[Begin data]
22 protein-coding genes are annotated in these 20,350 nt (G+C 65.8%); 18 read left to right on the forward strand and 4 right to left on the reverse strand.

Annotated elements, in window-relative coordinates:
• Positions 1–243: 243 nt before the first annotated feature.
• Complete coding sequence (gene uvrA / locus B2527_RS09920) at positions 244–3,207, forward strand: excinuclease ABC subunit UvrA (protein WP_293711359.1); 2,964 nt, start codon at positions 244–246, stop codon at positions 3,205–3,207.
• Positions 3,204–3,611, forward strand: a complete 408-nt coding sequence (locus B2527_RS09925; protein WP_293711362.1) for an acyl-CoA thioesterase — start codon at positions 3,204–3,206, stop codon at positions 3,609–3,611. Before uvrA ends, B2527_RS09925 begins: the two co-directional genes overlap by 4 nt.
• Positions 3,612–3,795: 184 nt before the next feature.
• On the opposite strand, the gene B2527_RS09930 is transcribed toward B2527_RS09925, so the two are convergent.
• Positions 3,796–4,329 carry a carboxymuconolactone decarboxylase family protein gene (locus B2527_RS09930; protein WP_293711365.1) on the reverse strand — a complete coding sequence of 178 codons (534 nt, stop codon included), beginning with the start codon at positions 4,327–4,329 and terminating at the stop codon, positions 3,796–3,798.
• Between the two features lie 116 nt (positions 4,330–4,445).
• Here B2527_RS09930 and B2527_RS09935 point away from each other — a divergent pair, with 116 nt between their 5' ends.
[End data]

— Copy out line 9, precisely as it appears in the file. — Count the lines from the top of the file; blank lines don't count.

• Between the two features lie 116 nt (positions 4,330–4,445).